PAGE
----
Microsoft Corp. v. Int’l Trade Comm’n, 731 F.3d 1354, 108 U.S.P.Q.2d 1443 (Fed. Cir. 2013). The Federal Circuit affirmed in part the ITC’s finding of no domestic industry with respect to two Microsoft patents. To establish a domestic industry, Microsoft needed to show its substantial domestic investment (e.g., in research and development) related to an actual article that practiced the patents. Microsoft only provided evidence that certain client applications for mobile devices were contained in example applications that Microsoft provided to third-party phone manufacturers. Microsoft failed to provide any evidence that such client applications are actually implemented on any third-party mobile device. Thus, Microsoft failed to show that there was a domestic industry product that actually practices the patent.
Commil USA, LLC v. Cisco Sys., Inc., 108 U.S.P.Q.2d 1653 (Fed. Cir. 2013) and Commil USA, LLC v. Cisco Sys., Inc., 108 U.S.P.Q.2d 1657 (Fed. Cir. 2013). In two separate orders, the Federal Circuit denied petitions for rehearing and rehearing en banc in a case in which the panel that heard the underlying appeal held, as a matter of first impression, that “evidence of an accused inducer’s good-faith belief of invalidity may negate the requisite intent for induced infringement.”
Intellect Wireless Inc. v. HTC Corp., 732 F.3d 1339, 108 U.S.P.Q.2d 1563 (Fed. Cir. 2013). The Federal Circuit affirmed the district court’s judgment that the patents were unenforceable due to inequitable conduct. The inventor’s declaration during prosecution was unmistakably false, which absent curing, established materiality. The Federal Circuit further found that the declaration contained fabricated examples of an actual reduction to practice in order to overcome a prior art reference, which raised a strong inference of intent to deceive. The inventor further engaged in a pattern of deceit that made the inference stronger. The pattern of deceit supported the district court’s finding that the inventor’s explanations for making false statements during prosecution were not credible.
Network Signatures, Inc. v. State Farm Mut. Auto. Ins. Co., 731 F.3d 1239, 108 U.S.P.Q.2d 1321 (Fed. Cir. 2013). The Federal Circuit reversed and remanded the district court’s grant of summary judgment that the patent was unenforceable for inequitable conduct. The patent attorney’s compliance with the standard USPTO procedure for delayed payment, using the USPTO form for delayed payment, did not provide clear and convincing evidence of withholding of material information with the intent to deceive the director.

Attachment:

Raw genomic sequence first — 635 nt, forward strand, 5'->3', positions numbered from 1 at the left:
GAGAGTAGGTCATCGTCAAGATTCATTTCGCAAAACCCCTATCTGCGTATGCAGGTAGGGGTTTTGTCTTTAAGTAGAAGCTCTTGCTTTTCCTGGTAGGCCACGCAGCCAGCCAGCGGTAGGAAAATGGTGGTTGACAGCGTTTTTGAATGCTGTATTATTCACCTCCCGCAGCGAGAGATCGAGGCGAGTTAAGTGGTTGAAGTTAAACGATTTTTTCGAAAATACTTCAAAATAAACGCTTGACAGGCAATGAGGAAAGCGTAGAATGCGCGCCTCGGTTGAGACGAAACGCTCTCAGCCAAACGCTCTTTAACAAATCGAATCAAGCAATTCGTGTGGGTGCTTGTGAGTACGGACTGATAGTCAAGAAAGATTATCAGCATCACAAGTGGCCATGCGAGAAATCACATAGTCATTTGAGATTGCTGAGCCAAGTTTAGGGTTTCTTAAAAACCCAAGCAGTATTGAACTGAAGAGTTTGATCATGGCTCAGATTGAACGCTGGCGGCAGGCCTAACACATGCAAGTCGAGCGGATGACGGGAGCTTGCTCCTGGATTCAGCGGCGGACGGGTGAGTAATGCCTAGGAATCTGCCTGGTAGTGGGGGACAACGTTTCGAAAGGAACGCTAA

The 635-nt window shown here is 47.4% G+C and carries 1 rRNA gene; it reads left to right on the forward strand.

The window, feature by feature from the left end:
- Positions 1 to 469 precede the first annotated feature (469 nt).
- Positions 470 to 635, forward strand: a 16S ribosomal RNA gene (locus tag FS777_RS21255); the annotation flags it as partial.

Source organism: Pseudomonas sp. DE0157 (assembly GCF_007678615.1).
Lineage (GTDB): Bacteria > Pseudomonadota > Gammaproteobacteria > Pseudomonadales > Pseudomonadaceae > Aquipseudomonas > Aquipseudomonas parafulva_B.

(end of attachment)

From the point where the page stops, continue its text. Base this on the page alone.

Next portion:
Broadcom Corp. v. Emulex Corp., 732 F.3d 1325, 108 U.S.P.Q.2d 1513 (Fed. Cir. 2013). The Federal Circuit affirmed the district court’s finding of infringement and the grant of permanent injunction. The district court found that Emulex’s expert conceded that the accused device sometimes, but not always, performed a critical step that was found to be infringing. The Federal Circuit agreed that an accused device that sometimes, but not always, embodies a claim nonetheless infringes. The objective indicia of nonobviousness supported the conclusion of nonobviousness. The Federal Circuit also found that the district court properly tailored the permanent injunction to meet unique market concerns with a well-crafted sunset period.
Ibormeith IP, LLC v. Mercedes-Benz USA, LLC, 732 F.3d 1376, 108 U.S.P.Q.2d 1643 (Fed. Cir. 2013). The Federal Circuit held that the patent specification failed to adequately disclose an algorithm for “computation means” limitations. The patent relates to monitoring conditions affecting a vehicle driver’s sleepiness and issuing a warning to the driver before the driver becomes unduly impaired. For the “computation means,” the specification listed a number of factors (e.g., circadian rhythm, steering direction changes, magnitude of corrective steering actions, etc.) that could be taken into account in determining whether to give a driver warning. The Federal Circuit reasoned that a description of an algorithm that places no limitations on how values are calculated, combined, or weighted was insufficient to make the bounds of the claim understandable.
Aevoe Corp. v. AE Tech Co., 727 F.3d 1375, 107 U.S.P.Q.2d 2141 (Fed. Cir. 2013). The Federal Circuit dismissed the appeal for lack of jurisdiction. The Federal Circuit found that the district court did not substantively modify the injunction, and the addition of other defendants only clarified and did not modify the original injunction because the defendants always fell within the restrictions of the original injunction.